Clairmont The Second’s New 3-Piece is More than
Evan Dale // March 18, 2021
At the tail end of a short run of singles this year, Toronto’s – hip-hop’s – most experimentally masterful name, Clairmont The Second has reached a culmination of sorts – or at least another exclamation point. Upon the foundation built from 2020’s It’s Not How It Sounds – one of the most unique and dynamic projects anywhere in music through the year – Clairmont is now releasing a trio of tracks as an additional B-Side to the already expansive medley. Leading towards the B-Side’s release, he dropped two 2021 tracks: Hands & intres-ting – the latter of which now finds its way en media res of the short collection, and both of which blossomed further with dark and moody video accompaniments true to the broad strokes creativity with which Clairmont and ever-present cinematographer, Beee always craft new worlds.
As for the other two additions, accept this cliché: expect the unexpected. Clairmont, as he told us in a 2019 interview, is ‘…just not doing regular things and if [he is, he’s] still doing them differently.’ At first what may seem ambiguity is in fact stark clarity towards his adherence to the wavy experimentalism he’s always inventing not only to stay ahead of the trends, but to predict them – lead them – years in advance. ‘In [his] opinion, every album [he’s] ever made has been ahead of its time.’ We agree. And if you’ve ever heard his music, so should you. Clairmont The Second is the most wildly influential artiste du jour on the hip-hop spectrum, and an addition to It’s Not How It Sounds – his most refined work of genius to date – means more at three tracks than most full-length deliverables from elsewhere in the digital rap age.
The 3-piece starts off amidst the dizzying synth strokes that have come to define the introduction to Clairmont’s auditory universe. It’s within his layered, complex production – production that often turns into multi-part compositions track-by-track – where the differentiations between he and his hip-hop compatriots begins.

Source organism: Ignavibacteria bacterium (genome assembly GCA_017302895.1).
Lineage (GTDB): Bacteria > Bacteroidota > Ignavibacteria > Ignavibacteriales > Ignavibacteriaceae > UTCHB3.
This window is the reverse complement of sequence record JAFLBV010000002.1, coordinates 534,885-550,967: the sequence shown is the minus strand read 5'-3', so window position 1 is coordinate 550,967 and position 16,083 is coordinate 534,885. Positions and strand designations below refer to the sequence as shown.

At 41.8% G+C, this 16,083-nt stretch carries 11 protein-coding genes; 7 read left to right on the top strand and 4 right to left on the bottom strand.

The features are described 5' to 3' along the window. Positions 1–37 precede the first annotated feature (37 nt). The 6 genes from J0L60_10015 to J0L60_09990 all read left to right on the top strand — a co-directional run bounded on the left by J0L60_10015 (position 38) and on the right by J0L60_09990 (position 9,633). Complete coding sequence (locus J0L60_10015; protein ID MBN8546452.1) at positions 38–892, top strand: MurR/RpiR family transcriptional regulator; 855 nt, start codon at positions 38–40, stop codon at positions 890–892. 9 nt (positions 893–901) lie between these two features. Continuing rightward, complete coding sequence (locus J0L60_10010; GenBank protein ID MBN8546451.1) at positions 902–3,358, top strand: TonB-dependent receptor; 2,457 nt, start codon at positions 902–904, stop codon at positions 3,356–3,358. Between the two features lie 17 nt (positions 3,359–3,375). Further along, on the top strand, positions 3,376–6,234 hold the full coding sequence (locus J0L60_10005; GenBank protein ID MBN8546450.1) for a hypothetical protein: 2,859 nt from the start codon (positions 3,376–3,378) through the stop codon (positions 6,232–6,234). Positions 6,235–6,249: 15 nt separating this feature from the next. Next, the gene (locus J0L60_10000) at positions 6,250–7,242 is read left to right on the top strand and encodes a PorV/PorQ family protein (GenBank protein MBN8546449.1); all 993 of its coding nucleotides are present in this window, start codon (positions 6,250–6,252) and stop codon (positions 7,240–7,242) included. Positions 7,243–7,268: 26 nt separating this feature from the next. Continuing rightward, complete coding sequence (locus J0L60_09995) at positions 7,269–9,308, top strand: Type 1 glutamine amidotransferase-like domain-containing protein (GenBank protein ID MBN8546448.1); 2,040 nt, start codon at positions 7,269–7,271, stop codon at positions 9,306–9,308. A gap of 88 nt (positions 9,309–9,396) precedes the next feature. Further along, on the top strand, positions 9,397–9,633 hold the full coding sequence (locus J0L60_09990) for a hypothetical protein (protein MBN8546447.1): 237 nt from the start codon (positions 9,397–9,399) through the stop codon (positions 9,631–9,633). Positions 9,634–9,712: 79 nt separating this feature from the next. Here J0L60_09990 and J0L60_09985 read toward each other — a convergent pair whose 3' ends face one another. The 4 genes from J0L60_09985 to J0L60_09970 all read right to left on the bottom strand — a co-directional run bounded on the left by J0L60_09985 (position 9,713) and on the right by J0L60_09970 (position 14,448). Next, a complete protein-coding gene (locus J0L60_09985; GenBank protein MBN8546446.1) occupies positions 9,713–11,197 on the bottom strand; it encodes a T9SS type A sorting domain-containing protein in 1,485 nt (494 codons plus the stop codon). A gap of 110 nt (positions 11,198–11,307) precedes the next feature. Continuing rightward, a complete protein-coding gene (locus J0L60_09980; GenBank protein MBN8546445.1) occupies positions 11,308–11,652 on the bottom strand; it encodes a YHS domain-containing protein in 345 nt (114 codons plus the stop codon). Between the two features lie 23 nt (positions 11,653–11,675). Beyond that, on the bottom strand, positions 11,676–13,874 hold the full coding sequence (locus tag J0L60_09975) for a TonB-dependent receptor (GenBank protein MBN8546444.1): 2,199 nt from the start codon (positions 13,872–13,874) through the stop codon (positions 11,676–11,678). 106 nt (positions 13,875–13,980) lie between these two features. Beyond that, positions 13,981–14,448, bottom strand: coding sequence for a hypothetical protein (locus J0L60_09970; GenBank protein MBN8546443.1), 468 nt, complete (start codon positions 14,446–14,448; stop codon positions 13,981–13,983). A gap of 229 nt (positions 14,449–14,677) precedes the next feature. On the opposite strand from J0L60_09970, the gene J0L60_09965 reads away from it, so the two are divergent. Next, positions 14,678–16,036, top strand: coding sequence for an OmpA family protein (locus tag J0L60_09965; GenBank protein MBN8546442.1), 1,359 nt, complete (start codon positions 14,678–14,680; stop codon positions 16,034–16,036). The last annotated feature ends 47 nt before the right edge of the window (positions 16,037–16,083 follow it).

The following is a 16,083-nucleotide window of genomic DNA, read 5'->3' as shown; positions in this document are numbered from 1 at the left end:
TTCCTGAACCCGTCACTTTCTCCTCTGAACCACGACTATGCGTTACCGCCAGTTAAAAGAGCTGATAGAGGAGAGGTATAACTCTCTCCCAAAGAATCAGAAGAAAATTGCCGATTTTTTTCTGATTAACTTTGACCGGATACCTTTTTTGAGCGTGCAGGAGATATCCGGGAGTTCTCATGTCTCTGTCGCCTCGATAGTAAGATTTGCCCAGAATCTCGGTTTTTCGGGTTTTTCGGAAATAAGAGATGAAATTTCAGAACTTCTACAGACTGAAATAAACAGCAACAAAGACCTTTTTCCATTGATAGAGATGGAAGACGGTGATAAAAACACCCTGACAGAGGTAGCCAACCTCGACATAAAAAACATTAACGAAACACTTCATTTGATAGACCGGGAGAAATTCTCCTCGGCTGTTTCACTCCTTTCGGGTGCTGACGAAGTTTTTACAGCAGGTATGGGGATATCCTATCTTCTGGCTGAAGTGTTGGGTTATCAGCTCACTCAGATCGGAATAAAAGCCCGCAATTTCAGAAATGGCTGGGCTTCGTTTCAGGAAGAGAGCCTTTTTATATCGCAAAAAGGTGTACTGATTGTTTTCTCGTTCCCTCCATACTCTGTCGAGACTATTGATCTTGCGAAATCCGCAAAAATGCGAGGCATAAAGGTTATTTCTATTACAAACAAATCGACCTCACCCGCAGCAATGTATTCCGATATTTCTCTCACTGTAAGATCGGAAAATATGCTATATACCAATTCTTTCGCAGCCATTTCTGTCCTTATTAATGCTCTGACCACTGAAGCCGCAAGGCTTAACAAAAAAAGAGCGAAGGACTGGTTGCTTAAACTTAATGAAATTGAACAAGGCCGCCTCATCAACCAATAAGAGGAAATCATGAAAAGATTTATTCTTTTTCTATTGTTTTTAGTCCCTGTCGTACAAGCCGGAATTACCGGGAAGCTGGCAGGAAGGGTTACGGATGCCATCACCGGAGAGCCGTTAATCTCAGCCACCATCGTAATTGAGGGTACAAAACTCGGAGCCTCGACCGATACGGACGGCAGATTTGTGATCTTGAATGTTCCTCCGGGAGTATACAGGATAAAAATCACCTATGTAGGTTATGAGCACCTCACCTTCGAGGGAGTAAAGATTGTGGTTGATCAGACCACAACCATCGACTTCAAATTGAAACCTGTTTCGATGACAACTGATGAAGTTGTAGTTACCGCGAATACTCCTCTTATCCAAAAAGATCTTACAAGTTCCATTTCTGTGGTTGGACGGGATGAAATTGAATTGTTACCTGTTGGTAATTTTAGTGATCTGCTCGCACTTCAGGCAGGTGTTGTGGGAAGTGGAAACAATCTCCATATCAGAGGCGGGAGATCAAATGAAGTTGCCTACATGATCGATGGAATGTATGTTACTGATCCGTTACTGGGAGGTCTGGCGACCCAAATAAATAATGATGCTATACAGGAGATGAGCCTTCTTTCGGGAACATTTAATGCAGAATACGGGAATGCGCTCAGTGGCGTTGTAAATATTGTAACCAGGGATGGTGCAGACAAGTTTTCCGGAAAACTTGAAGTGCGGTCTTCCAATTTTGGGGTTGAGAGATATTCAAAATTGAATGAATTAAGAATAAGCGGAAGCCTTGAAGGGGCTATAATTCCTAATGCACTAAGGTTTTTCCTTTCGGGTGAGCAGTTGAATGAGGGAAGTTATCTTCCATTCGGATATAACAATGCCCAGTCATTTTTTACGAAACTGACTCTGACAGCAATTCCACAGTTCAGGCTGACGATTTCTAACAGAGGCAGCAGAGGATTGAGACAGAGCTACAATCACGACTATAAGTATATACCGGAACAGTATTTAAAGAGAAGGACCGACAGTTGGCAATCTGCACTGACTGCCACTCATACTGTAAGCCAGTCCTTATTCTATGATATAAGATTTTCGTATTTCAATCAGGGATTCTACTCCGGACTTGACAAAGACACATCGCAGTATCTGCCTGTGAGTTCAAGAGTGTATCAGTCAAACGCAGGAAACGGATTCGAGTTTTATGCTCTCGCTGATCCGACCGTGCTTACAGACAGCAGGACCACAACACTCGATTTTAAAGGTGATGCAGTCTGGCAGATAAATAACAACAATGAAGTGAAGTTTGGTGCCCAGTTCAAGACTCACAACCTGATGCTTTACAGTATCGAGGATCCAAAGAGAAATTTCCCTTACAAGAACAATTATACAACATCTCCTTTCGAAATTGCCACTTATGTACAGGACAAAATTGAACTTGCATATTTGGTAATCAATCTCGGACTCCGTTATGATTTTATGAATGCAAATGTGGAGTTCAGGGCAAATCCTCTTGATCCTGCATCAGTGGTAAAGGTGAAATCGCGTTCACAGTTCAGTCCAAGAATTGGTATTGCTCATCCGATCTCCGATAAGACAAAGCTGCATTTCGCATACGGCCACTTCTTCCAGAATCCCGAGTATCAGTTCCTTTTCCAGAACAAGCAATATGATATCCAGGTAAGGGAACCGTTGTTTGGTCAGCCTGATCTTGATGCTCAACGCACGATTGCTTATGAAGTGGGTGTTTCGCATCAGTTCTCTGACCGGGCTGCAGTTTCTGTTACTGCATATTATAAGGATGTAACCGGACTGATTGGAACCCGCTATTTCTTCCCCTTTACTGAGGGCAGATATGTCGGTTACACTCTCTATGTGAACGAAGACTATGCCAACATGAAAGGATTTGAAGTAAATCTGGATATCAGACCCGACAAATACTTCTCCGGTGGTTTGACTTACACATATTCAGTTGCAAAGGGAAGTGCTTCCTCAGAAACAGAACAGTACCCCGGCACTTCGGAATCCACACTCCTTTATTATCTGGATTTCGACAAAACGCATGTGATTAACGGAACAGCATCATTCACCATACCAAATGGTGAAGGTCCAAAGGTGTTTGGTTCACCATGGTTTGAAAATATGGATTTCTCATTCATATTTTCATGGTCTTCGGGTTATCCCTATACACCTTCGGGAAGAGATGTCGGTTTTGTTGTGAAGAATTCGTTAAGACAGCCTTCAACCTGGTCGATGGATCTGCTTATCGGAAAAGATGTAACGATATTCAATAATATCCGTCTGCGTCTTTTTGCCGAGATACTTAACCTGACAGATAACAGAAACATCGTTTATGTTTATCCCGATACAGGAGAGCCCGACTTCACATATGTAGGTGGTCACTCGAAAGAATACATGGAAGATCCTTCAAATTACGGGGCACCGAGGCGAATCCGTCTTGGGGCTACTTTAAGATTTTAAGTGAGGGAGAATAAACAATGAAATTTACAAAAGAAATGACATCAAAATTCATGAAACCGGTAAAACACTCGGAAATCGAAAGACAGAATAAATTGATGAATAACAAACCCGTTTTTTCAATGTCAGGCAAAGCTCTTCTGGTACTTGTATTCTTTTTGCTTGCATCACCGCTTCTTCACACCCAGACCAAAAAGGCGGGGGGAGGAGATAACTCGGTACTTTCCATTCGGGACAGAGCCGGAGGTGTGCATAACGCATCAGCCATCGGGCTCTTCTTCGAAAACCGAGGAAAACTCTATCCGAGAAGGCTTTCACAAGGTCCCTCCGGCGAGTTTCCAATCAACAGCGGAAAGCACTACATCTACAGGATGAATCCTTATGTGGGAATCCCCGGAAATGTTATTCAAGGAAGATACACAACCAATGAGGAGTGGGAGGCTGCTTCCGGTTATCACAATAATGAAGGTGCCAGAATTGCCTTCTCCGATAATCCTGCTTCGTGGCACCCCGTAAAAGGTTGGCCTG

‘Don’t try and google this sample, I’m just a great producer.’ (Hands).
It’s not as if he’s mastered the complicated or simplified nuances of any sound from anywhere else through the hip-hop epochs, but instead, starting with his eerie synth strokes, has crafted a newer, darker sound for hip-hop to only one day catch up to. And from the synth strokes, as drum kit claps and hard-hitting bass start bleeding into no u don’t, so does Clairmont The Second’s voice. The differentiations continue.
Clairmont The Second’s voice – defined by an irreplicable qualitative pitch – is instantly recognizable. And what he does with that voice is second to none. A quick dive into an eruption of meandering flow, capable of mirroring the unpredictable changes of pace in his compositional production, quickly sets a precedent that Clairmont sits exactly where he thinks he does atop the hip-hop leaderboard of influence and risks successfully taken. intres-ting reaffirms his poetic, thought-provoking prowess in subsequence, again attacking an unnervingly unique beat with vivacious bars, albeit with a more subdued energy than no u don’t.
And lastly, a twist. With each passing album – each passing single – Clairmont has proven a stronger and stronger affinity for his sung identity. Towards, and eventually included in, It’s Not How It Sounds, Dream proved not only did Clairmont have the pipes necessary to carry a vocal bridge and chorus, but a track at length. And with the closing ballad to the 3-piece B-Side he delivered today, mi pce again proves his knack not only for a full vocally driven track, but for producing for the different vibe as well. Altogether, at three tracks, the B-Side drop paints in vivid color much of the range that Clairmont The Second boasts. A bass-heavy, hard-nosed rap introduction, an experimentally driven hip-hop anthem, and a removal almost completely from his rapped lane for an experimental, melodic composition bleeding with emotion and provoking thought about what’s possible when someone as uniquely talented and boldly raw as Clairmont The Second crafts so wholly to his heart’s own desires.
It’s Not How It Sounds.
Oh, and it’s not how it appears. Another visual of course is coming into play for mi pce.